Monday, October 06, 2003

Jane + SCO v. Linux

Jane does not get enough people yelling at her at home, so she's published a piece on how SCO's lawsuits might limit Linux adoption in the enterprise. She got her wish of more yelling, which she responds to here.

What do I think? I think Linux will do very well in the enterprise, no matter what happens with the SCO suit, which I think might have legal merit but only because copyright laws (and software patents) are utterly asinine. It's true that there may be some infringing code in the kernel, but that can be rewritten. Moreover, businesses are filled with software that they don't really have the licenses for, and it's true some large, exposed companies care about that deeply, but there are also plenty of smaller companies who just don't pay much attention to arcane licensing rules. So the SCO suit may deter some, but not all, and I think the all are very big.

Jane also asks "who is going to fund development?" The answer, on the server anyway, is anyone who makes complementary assets, including hardware, middleware, and applications. The usual suspects include IBM, HP, maybe Sun, Oracle, etc. etc. Certainly for hardware makers who support many operating systems, being able to unify and optimize around just one, even one as not-quite-standard as Linux, represented tremendous efficiencies and savings.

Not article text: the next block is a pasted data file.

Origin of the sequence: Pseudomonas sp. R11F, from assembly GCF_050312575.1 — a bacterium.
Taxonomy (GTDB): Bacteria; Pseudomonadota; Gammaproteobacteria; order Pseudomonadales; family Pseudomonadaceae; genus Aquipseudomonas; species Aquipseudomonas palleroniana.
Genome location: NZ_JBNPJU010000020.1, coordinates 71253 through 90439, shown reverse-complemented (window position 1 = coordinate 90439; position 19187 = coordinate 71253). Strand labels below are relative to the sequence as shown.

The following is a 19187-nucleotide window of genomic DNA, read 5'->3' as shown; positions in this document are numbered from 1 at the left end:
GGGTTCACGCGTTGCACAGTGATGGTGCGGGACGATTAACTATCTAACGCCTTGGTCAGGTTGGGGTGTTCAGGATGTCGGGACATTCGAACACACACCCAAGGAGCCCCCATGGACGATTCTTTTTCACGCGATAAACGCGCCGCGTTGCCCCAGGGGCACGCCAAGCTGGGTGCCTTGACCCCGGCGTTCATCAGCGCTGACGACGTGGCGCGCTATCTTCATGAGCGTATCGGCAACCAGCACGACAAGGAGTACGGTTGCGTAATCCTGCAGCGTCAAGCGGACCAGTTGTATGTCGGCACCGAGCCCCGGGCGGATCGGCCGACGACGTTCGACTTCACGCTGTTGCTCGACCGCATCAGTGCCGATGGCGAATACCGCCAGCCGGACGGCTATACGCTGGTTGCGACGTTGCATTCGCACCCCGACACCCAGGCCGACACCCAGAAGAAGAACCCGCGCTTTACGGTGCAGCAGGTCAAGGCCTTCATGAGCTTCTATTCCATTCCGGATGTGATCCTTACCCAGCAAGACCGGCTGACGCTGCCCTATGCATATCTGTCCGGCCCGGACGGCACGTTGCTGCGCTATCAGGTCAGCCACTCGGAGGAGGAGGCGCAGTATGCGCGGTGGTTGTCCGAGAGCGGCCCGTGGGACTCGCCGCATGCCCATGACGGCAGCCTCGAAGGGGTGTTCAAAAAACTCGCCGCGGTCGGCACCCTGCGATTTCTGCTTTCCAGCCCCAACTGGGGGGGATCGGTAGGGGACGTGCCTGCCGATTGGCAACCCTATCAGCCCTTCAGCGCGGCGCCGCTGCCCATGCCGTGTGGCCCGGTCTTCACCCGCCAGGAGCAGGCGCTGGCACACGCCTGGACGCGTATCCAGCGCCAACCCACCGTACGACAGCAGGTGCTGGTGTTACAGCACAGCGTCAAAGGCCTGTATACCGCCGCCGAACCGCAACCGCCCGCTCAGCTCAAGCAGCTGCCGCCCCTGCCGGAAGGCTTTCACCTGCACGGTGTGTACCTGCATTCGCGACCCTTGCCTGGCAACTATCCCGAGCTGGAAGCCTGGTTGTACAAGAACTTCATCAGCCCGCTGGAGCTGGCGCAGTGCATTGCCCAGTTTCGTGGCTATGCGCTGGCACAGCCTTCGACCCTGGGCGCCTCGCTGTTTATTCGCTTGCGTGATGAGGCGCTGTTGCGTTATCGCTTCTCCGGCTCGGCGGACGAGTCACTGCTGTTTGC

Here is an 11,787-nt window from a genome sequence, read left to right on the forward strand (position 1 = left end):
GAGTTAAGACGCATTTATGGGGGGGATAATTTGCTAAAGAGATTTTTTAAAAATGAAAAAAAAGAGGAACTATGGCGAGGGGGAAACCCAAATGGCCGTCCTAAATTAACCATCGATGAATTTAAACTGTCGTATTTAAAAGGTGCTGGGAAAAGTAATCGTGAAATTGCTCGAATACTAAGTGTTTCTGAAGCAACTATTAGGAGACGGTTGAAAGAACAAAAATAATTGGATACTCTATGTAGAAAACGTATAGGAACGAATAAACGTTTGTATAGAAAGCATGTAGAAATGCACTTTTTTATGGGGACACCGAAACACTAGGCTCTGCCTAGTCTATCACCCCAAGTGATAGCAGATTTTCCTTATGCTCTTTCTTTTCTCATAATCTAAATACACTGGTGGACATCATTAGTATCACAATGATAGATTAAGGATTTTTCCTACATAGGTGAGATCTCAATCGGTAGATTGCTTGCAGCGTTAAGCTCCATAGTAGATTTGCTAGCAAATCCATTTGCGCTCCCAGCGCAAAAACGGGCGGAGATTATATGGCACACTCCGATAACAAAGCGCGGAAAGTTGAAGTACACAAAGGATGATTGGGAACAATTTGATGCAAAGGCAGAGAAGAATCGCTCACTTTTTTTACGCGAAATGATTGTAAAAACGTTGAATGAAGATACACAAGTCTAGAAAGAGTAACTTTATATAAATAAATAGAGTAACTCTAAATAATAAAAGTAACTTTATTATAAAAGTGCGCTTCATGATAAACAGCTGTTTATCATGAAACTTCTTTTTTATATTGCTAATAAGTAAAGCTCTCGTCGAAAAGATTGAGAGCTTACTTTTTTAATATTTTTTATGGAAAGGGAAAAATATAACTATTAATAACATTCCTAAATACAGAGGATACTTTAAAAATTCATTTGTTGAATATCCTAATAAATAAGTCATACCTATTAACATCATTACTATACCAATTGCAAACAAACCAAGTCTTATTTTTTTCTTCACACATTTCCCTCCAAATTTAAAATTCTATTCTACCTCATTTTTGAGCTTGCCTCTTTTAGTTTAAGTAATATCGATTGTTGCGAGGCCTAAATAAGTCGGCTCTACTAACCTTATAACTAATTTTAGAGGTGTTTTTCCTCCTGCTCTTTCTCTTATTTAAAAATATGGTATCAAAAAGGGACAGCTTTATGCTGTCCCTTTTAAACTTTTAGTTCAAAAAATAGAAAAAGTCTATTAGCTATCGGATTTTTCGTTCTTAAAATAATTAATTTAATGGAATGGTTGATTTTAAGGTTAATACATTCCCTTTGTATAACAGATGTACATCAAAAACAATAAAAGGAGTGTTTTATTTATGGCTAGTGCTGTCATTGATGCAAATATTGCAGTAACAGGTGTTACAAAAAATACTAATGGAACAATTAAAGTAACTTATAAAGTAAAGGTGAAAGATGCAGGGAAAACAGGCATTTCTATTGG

On the client it's a different story, one closer to IBM's mainframe business once the minicomputer appeared. People predicted that IBM's mainframes would go away and you know what -- they didn't. They are still around, doing payroll or whatever, and IBM still maintains and services them as before. They don't sell a bazillion of them any more, and they are a small percentage of the market now, occupying a rather uninteresting niche, but they are still around.

The Windows client is similar -- it's not going to go anywhere, but it will become a less interesting, less important part of the market. The important (most used) applications have shifted from the local (and complex) Word, Excel, PowerPoint to the hosted Yahoo!, Google, and Amazon. And guess what -- they run on Linux. I don't see why replacing local instances of Windows with Linux is all that important since Linux is already running all the important apps -- remotely via the browser.


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